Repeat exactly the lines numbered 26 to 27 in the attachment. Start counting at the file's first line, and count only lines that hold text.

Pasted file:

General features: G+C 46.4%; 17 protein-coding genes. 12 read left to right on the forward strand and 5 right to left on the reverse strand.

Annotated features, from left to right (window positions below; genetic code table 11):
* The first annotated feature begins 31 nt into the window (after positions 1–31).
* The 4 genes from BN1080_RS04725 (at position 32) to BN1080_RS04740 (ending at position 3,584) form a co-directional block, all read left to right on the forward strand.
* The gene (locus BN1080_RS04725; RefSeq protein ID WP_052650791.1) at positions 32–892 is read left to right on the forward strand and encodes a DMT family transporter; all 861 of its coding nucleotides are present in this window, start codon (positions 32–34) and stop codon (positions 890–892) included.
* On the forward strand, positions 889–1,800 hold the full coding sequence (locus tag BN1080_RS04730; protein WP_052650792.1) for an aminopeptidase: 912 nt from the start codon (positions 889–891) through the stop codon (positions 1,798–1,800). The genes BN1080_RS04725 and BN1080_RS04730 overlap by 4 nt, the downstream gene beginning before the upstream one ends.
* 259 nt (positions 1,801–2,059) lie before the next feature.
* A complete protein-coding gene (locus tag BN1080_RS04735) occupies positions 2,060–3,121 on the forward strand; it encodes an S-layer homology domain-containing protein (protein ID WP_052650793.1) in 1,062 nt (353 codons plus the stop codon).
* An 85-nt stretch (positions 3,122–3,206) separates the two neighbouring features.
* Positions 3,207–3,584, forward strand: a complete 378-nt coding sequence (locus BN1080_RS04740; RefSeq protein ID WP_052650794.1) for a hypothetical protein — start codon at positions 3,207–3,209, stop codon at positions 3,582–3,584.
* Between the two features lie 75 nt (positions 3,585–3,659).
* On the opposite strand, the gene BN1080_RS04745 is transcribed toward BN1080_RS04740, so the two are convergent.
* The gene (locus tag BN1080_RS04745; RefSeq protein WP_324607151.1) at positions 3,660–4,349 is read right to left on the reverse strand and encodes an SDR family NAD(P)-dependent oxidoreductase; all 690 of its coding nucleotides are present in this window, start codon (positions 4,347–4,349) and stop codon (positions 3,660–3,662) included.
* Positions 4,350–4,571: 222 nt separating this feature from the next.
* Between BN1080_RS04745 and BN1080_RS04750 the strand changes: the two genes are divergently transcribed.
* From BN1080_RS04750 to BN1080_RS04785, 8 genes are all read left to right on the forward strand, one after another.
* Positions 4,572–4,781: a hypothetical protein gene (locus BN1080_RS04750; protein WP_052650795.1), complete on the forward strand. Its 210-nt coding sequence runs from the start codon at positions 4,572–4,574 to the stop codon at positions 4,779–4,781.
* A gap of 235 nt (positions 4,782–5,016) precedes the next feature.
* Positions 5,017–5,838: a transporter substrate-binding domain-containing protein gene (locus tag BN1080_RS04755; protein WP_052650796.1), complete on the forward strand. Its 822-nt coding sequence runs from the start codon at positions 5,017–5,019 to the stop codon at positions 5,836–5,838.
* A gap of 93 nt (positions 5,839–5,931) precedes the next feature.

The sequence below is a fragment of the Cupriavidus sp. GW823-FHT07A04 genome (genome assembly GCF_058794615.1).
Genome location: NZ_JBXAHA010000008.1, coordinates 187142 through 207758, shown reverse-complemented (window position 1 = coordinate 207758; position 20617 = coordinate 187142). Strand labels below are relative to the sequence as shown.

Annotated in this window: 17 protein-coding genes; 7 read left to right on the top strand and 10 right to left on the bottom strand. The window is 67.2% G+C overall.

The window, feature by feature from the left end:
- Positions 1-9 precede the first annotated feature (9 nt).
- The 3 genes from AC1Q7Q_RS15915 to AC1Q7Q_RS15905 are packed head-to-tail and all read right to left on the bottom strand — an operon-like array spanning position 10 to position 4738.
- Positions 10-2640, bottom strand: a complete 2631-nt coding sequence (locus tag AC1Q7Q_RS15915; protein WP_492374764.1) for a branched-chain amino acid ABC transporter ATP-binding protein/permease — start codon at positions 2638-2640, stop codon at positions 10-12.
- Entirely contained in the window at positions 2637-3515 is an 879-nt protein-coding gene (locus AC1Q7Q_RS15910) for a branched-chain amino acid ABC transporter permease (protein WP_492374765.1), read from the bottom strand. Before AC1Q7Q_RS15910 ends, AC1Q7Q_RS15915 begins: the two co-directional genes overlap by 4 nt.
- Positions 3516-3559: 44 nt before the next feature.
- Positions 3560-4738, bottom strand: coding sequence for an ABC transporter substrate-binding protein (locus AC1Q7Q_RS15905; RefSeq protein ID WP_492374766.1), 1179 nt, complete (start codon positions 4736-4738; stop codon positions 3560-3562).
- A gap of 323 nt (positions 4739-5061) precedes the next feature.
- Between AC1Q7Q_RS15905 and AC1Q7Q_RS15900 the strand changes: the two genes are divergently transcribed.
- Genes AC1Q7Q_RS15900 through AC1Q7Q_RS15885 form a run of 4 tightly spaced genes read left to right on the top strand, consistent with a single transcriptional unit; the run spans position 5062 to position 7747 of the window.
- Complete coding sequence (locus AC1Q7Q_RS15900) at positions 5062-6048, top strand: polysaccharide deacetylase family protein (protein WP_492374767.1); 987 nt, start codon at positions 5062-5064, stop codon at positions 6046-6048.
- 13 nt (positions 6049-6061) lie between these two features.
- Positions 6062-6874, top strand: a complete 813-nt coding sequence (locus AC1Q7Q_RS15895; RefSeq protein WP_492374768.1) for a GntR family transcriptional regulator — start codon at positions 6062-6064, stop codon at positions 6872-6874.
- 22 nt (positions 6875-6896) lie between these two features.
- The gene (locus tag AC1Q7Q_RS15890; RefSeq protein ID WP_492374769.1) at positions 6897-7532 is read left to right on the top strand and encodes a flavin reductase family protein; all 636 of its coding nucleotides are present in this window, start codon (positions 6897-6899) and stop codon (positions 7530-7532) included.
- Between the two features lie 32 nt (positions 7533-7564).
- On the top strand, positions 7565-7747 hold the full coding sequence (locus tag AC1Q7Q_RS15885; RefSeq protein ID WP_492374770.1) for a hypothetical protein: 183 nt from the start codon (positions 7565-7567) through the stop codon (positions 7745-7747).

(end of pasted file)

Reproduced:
- The 3 genes from AC1Q7Q_RS15915 to AC1Q7Q_RS15905 are packed head-to-tail and all read right to left on the bottom strand — an operon-like array spanning position 10 to position 4738.
- Positions 10-2640, bottom strand: a complete 2631-nt coding sequence (locus tag AC1Q7Q_RS15915; protein WP_492374764.1) for a branched-chain amino acid ABC transporter ATP-binding protein/permease — start codon at positions 2638-2640, stop codon at positions 10-12.